Thursday, December 12, 2013
 
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Special feature from LDN's Worship Guide

Waiting for an arrival

By the Rev. Adam R. Quine, First Presbyterian Church

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[December 12, 2013]  It won't be long before that wild-haired child dons the shepherd's cloak, which is two sizes too big, and forgets his lines, while the little girl who always says the darndest things at just right time storms off the stage, leaving the camel and the cow all by their lonesome. Though we know the story by heart (and perhaps, some of us have played the part of Mary or Joseph), it is always refreshing to hear it retold by those youngest among us. Their interpretations often leave us laughing, smiling and remembering the joy of the season.

But before we enter into that joyful season when we will shout, "Joy to the world, the Lord has come," we must wait.

We must light candles to scatter the darkness.

We must prepare our corners of the world for what "advent" literally means: "arrival."

As we anticipate our cantatas and caroling celebrations, our waiting can easily turn into worry. Will that shepherd remember his line? What time should we have that cookie exchange? Are we exchanging gifts? Should we opt for a "white elephant"?

Before we get to the "reason for the season," we must first wait and prepare our hearts for what this arrival means. Before Christmas must come Advent, the season when we remember how God put on flesh and moved into the neighborhood.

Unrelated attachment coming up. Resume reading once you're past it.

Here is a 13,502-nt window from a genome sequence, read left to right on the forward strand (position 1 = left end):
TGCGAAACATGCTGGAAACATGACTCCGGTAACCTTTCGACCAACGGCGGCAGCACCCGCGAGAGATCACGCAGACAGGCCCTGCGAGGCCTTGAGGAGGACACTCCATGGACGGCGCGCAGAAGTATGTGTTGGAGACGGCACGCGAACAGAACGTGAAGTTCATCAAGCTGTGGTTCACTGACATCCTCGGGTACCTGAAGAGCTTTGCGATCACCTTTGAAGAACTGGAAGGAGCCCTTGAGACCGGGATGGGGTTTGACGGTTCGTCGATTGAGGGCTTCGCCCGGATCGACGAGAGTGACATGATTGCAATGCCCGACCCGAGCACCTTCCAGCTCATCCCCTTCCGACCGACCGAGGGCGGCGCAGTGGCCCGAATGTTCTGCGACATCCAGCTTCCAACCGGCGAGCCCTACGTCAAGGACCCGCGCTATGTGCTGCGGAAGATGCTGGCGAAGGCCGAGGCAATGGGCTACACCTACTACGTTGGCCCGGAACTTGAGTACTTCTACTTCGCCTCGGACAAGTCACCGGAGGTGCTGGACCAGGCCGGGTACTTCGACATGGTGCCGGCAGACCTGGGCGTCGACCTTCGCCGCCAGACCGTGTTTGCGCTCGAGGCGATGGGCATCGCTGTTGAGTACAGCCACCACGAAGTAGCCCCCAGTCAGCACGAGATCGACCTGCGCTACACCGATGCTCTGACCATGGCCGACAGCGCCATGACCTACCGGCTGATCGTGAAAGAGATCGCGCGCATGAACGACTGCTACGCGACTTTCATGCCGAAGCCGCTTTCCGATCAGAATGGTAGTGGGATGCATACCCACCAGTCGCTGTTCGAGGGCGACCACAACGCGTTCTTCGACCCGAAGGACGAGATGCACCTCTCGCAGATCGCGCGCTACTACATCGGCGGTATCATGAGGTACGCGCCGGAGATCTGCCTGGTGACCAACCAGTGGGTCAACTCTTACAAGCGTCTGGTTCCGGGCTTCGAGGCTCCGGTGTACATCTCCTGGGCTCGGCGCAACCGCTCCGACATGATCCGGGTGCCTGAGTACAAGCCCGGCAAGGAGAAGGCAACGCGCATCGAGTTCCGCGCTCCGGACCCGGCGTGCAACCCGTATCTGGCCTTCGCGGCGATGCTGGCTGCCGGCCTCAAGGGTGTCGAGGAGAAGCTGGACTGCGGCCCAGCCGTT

It is a time for us to sit with our contrasting emotions: We are eager, yet frazzled; sentimental, yet indifferent. We often sense the deeper meaning of the season, but in the midst of our busy lives, feel like we are grasping in vain. This process can leave us drained and emotionally frustrated.

Advent invites us to stop, to listen and to be, amidst the hustle and bustle. Mother Teresa once noted that the first person to welcome Christ was John the Baptist, who leapt for joy at his recognition, though both of them were still within their mother's wombs. Advent invites us to see past superficial distractions that prevent us from joyfully recognizing the still, small voice of God that whispers ever so sweetly, "I am God with us. I am God with you."

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There is a time and place to worry, watching the shepherd drop his staff as your child is about to sing "O Little Town of Bethlehem," and there is time for the exchanging of gifts. But there is also time in fact, four weeks of time for us to mindfully contemplate Christ's birth taking place. Once we do, we will sense immediately that Advent marks something momentous: God's coming into our midst.

That, my friends, is reason enough for tears of joy.

Merry Christmas; but first, may your Advent be filled with contemplative holiness.

Peace.

[By the Rev. ADAM R. QUINE, First Presbyterian Church]


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